The Jewish Museums in London and Sydney were both evacuated after bomb threats in the space of 24 hours. Nothing suspicious was found in either location. The threats follow a string of similar incidents in the US during recent weeks.
The London Jewish Museum was yesterday (27 February) evacuated after receiving a bomb threat at around midday, the Jewish Chronicle has reported. The Jewish Museum in Sydney was evacuated at 12.30pm local time (1.30am GMT) after a similar threat.
It is understood that London museum staff received the threat by phone, before immediately clearing the premises. The call, which was a hoax, was made when there were roughly 100 people in the museum situated in Camden Town, north London.
A spokesperson for the museum told the paper that the museum "was evacuated as a precaution following a security alert".
They added: "We work closely with the police and the Community Security Trust on our security procedures and were able to evacuate the building quickly and safely. We would like to thank our staff and visitors for their patience and cooperation."
A similar series of events took place in Sydney, where police and sniffer dogs entered the building after the evacuation but did not find any explosives. At 3pm local time visitors were allowed to re-enter the premises.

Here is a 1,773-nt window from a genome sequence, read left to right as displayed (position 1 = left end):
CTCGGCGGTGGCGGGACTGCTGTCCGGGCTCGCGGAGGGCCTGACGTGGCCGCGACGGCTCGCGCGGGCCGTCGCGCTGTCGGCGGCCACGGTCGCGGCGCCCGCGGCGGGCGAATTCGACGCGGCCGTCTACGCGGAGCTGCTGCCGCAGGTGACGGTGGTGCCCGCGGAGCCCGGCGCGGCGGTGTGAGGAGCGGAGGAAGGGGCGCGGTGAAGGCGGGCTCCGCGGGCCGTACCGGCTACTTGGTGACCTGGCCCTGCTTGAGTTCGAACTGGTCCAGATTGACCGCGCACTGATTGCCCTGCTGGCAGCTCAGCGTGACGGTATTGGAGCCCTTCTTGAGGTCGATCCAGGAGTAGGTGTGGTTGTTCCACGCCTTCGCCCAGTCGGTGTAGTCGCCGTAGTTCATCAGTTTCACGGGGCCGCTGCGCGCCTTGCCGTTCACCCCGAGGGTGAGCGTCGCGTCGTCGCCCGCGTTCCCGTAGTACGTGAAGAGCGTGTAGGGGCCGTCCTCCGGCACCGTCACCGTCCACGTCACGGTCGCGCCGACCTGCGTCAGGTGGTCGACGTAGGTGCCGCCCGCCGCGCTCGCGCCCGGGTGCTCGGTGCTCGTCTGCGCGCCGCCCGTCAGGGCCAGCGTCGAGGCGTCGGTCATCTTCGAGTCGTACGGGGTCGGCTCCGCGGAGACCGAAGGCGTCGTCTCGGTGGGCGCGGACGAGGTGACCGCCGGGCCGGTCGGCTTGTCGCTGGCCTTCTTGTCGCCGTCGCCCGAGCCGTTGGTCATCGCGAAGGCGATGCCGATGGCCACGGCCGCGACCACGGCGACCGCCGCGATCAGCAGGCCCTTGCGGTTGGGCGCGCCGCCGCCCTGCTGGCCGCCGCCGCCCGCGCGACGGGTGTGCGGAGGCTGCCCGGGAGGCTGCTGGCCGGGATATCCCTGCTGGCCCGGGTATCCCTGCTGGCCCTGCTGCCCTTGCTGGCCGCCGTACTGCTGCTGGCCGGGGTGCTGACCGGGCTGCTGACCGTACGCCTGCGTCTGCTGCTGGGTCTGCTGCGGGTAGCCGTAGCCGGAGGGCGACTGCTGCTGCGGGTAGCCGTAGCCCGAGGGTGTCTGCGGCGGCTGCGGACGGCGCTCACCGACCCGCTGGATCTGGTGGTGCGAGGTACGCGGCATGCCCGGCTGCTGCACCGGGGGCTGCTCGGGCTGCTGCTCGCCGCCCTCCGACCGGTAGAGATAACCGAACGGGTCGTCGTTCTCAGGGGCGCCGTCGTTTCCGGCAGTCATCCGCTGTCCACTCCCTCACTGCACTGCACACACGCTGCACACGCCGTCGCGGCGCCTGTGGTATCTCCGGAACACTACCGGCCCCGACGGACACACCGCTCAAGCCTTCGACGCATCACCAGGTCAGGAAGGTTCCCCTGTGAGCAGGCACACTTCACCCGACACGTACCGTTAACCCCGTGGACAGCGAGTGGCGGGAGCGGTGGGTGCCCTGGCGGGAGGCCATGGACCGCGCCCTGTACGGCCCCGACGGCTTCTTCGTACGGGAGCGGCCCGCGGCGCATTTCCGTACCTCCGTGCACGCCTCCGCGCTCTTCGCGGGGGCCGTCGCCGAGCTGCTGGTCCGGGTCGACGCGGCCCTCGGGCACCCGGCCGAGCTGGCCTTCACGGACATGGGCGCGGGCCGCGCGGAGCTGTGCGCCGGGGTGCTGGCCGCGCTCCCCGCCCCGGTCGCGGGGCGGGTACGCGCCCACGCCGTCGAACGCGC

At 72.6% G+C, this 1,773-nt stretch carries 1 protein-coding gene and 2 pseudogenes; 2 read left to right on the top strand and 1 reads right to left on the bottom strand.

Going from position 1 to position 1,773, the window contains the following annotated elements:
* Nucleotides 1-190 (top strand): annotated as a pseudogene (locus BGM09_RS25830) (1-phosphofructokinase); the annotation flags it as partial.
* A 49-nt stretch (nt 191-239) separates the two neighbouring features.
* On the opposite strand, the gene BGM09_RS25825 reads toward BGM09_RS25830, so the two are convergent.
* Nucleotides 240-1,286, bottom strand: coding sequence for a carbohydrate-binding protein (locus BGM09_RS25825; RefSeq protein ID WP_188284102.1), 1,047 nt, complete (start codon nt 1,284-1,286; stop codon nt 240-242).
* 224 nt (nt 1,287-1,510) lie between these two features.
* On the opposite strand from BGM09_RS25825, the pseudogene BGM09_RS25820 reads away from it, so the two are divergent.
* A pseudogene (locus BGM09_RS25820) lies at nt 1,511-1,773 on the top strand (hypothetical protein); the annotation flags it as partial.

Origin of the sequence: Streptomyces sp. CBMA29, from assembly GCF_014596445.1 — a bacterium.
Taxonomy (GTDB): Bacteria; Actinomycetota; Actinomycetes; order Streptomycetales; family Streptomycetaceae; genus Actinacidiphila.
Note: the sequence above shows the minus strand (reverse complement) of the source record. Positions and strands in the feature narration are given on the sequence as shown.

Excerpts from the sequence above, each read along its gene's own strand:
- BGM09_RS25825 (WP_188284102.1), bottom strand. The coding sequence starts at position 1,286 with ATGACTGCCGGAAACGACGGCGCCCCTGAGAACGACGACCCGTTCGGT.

Anti-Semitic hate crime in the UK rose to record levels in 2016 with 1,309 recorded incidents, up from 960 in 2015, the Community Security Trust, which monitors antisemitism and provides security to Jewish communities, reported. Factors thought to be behind the surge include increased xenophobia and racism in the aftermath of the Brexit referendum and hostility towards Jewish people as a consequence of the 2014 Gaza war.
A notorious Catholic priest, accused of anti-Semitism, was prevented from entering the UK on Saturday 25 February on his way to march with Britain First in Telford. Jacek Miedlar blamed his arrest on "Jewish secret services".
The rise in anti-Semitism is not confined to Europe. A wave of anti-Semitic bomb threats have been made across the US in 2017, including at least 13 on Monday 27 February, according to Reuters. So far no explosive devices have been found in relation to the threats.
White House spokesman Sean Spicer said: "The president continues to condemn these and any other forms of anti-Semitic and hateful acts in the strongest terms," adding that the threats were a breach of American values.
Hundreds of Jewish gravestones have also been desecrated in separate incidents at cemeteries in St Louis and Philadelphia in recent weeks.